First Blood Test for Fibromyalgia Could Provide Answers and Validation

Researchers say lab test appears to diagnose the disease with near 100% accuracy

(COLUMBUS, Ohio) – Many of the estimated four million or more Americans living with the widespread pain and fatigue of fibromyalgia struggle to get a diagnosis and effective treatment. Because lab tests often appear normal in these patients, doctors must rely on patients’ symptoms, results from physical exams and the exclusion of other diseases to come to a fibromyalgia diagnosis. Now, researchers at The Ohio State University Wexner Medical Center finally have biologic evidence of the disease through a new experimental testing method that can quickly and accurately diagnose fibromyalgia, while differentiating it from other chronic pain conditions.  

    “Being able to see the biological differences in the blood of those with fibromyalgia compared to those with other conditions like lupus, osteoarthritis and rheumatoid arthritis finally gives patients validation of their symptoms,” said Dr. Kevin Hackshaw lead author of the study and associate professor of rheumatology at Ohio State. “Not only does this help us direct treatment, but also prevents the use of unnecessary medications, like opiates, that don’t alleviate fibromyalgia pain and can lead to addiction.”

    The laboratory test was developed in a unique collaboration between rheumatologists and the Ohio State food science and technology department. Researchers found that the same technology used to quickly analyze different components in food, like protein and fat, can also analyze chemicals in the blood. “Each person’s blood is unique, like a fingerprint, and this test can show us the intricate details of that fingerprint,” said Dr. Luis Rodriguez-Saona, co-author of the study and professor of food science and technology at Ohio State. “Now, we can see that certain patterns in those fingerprints indicate fibromyalgia, while different ones signal other conditions.”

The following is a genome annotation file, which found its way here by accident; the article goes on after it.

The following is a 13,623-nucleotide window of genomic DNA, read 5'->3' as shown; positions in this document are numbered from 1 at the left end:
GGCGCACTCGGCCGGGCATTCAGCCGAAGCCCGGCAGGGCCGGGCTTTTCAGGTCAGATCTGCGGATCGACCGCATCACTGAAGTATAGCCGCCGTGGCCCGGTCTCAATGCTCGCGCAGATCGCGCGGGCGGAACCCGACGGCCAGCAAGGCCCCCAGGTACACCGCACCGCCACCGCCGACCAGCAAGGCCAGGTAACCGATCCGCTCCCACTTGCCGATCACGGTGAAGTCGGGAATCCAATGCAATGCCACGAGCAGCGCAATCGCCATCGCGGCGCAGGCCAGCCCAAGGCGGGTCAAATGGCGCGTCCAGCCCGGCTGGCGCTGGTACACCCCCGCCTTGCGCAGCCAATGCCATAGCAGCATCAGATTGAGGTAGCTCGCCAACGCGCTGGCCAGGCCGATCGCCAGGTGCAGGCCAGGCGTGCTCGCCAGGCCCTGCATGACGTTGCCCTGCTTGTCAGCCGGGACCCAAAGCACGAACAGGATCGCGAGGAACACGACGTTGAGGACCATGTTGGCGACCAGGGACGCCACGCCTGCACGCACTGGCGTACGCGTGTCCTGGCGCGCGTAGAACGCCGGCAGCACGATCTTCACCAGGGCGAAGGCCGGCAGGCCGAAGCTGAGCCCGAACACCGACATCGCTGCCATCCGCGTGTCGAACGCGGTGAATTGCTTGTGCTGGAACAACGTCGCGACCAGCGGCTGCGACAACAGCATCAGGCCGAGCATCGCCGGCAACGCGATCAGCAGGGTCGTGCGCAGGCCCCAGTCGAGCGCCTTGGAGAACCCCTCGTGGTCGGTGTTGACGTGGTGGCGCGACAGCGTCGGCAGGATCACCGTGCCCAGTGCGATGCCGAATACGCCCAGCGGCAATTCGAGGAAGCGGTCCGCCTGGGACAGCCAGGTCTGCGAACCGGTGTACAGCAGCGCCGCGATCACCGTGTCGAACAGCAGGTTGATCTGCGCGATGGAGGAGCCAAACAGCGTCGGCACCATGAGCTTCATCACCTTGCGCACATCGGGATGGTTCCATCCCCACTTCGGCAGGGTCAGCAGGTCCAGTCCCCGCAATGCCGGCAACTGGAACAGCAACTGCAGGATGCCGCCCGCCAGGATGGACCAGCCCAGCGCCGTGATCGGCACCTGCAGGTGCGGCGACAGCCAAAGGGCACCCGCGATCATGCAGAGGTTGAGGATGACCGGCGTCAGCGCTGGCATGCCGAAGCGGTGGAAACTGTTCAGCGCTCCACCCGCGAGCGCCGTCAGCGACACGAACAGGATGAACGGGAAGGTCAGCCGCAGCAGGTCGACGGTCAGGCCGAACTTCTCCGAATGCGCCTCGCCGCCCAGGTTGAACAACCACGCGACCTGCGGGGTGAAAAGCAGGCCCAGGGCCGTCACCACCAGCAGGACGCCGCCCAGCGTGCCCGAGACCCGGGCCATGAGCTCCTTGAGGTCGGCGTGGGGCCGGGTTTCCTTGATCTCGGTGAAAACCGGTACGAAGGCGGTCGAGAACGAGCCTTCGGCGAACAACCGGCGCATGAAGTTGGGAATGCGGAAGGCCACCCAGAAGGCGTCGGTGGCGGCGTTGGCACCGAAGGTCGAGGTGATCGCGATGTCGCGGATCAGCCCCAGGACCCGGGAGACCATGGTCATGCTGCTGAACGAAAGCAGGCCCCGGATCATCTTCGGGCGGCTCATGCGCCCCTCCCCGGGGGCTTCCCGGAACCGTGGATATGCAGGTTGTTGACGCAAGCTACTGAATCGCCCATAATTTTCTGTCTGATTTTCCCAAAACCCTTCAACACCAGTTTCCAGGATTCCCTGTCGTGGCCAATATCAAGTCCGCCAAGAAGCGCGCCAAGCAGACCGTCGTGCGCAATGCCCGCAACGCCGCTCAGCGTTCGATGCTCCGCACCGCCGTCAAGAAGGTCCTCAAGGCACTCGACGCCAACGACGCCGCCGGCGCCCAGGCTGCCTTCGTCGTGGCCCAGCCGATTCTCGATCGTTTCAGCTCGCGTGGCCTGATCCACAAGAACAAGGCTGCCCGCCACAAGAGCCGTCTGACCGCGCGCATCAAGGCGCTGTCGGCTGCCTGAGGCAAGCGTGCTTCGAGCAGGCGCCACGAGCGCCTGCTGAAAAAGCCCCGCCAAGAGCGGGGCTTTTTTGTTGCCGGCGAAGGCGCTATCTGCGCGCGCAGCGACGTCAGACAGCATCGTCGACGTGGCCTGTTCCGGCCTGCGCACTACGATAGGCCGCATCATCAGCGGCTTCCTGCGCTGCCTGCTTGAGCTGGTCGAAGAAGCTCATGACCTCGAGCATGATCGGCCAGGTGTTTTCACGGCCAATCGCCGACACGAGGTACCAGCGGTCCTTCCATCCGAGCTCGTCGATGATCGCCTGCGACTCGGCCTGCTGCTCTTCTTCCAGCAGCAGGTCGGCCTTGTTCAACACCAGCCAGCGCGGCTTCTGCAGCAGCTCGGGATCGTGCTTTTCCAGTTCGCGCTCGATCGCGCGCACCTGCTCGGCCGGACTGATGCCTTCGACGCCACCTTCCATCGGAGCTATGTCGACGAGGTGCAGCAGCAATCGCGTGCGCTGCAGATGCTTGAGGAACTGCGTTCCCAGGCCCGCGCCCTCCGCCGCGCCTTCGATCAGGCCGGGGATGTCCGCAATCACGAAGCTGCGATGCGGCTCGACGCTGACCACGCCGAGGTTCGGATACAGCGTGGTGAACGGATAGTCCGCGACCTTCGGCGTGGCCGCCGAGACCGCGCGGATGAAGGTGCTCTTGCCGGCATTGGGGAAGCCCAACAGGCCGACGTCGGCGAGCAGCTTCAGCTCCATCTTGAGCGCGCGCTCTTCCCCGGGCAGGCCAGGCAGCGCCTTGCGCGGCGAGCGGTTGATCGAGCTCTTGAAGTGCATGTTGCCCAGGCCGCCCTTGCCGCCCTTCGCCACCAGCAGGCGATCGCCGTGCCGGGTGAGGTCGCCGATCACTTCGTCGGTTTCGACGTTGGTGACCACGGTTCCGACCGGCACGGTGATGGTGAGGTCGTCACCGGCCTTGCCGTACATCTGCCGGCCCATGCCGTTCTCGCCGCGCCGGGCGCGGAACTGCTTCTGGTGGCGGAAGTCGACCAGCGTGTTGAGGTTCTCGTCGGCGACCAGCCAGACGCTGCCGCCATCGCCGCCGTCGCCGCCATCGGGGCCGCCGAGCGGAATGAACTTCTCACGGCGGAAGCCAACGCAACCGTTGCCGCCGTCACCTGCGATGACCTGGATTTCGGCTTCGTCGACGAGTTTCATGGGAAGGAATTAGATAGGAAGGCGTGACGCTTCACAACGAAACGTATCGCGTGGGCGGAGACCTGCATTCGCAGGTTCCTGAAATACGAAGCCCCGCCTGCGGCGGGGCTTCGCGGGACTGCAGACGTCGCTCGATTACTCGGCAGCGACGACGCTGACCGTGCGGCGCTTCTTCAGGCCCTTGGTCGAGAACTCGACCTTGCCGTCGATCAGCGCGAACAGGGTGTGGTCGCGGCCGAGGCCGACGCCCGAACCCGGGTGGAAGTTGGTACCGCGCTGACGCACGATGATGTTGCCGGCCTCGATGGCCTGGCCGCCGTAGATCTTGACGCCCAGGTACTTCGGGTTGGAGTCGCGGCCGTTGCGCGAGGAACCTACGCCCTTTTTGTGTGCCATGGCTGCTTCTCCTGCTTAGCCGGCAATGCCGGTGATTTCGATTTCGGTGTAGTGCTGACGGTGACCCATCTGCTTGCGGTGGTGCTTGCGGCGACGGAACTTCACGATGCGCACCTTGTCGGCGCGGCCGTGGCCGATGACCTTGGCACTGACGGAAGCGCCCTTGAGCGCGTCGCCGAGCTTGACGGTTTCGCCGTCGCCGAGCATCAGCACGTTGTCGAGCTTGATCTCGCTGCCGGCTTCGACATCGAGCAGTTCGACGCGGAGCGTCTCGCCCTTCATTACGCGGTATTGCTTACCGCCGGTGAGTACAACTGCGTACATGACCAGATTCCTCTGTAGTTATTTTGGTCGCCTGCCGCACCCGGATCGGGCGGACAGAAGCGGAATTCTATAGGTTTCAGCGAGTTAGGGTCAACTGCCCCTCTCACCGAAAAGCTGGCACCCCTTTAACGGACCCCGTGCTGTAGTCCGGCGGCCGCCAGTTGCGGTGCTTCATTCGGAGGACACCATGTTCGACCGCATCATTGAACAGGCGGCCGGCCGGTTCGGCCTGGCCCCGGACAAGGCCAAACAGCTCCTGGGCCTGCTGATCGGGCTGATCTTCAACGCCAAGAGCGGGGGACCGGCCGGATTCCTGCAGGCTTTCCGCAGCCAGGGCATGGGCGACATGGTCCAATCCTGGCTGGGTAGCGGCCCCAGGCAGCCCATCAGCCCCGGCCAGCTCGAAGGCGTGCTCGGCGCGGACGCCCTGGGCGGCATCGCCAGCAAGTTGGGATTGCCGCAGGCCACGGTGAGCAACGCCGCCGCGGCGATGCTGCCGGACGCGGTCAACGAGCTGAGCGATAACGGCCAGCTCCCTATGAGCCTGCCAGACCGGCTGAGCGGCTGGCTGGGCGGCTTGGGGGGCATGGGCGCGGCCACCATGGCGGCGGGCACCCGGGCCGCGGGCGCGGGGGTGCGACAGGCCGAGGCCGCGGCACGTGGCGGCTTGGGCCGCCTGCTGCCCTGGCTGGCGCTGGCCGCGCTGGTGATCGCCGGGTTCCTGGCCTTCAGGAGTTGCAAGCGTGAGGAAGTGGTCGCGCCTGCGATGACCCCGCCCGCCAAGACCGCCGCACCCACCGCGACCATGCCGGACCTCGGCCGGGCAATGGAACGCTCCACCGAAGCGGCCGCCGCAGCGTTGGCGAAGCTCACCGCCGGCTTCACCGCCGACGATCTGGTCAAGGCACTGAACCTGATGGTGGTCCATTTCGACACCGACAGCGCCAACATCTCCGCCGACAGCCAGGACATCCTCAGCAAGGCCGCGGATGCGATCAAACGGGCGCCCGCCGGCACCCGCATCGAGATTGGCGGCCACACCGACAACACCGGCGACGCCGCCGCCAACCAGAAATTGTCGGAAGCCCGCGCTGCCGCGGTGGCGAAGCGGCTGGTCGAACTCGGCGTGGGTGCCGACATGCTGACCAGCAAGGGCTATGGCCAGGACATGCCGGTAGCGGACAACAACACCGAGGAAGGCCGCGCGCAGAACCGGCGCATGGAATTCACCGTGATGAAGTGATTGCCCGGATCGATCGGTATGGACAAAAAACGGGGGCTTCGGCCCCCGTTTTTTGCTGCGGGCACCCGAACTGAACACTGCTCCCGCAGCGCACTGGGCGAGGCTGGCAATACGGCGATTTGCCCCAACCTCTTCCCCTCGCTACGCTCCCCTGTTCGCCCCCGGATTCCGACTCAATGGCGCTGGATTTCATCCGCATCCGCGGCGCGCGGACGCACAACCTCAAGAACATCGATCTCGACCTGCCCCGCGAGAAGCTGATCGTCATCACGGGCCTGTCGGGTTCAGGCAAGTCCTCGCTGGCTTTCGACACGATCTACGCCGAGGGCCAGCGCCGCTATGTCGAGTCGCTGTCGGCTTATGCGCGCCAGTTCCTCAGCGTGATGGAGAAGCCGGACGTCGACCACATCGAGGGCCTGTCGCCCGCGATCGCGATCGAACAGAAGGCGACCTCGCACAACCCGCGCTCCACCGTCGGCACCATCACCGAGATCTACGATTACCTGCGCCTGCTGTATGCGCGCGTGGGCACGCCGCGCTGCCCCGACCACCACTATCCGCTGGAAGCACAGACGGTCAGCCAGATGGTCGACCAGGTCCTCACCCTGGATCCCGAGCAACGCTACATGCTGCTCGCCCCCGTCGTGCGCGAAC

Future research will validate the test further and hopefully lead to a widely available blood test that can be used in doctors’ offices so that patients can receive a diagnosis in minutes with just a finger prick. Identifying these biological characteristics may also help experts develop novel therapies to treat fibromyalgia.


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Researchers at The Ohio State University Wexner Medical Center have developed a blood test to identify fibromyalgia. The diagnostic tool measures metabolic activity in the blood, distinguishing fibromyalgia from other chronic pain conditions with near 100 percent accuracy.

Dr. Kevin Hackshaw examines fibromyalgia patient, Barb Hartong, at The Ohio State University Wexner Medical Center. A new laboratory test may provide biological characteristics to help guide personalized treatment plans to relieve fibromyalgia pain.

Ohio State’s food science lab processes a blood sample from a patient with chronic pain. Researchers have developed the first experimental test to biologically identify fibromyalgia, differentiating it from other conditions like lupus and arthritis.

Barb Hartong (left) does water aerobics to manage pain caused by fibromyalgia, a condition that is often difficult to accurately diagnose and effectively treat.

Barb Hartong manages her fibromyalgia with medication as well as plenty of exercise. Finding the right combination to manage daily pain can be a long road, but a new blood test may soon provide the details to better direct effective treatments.

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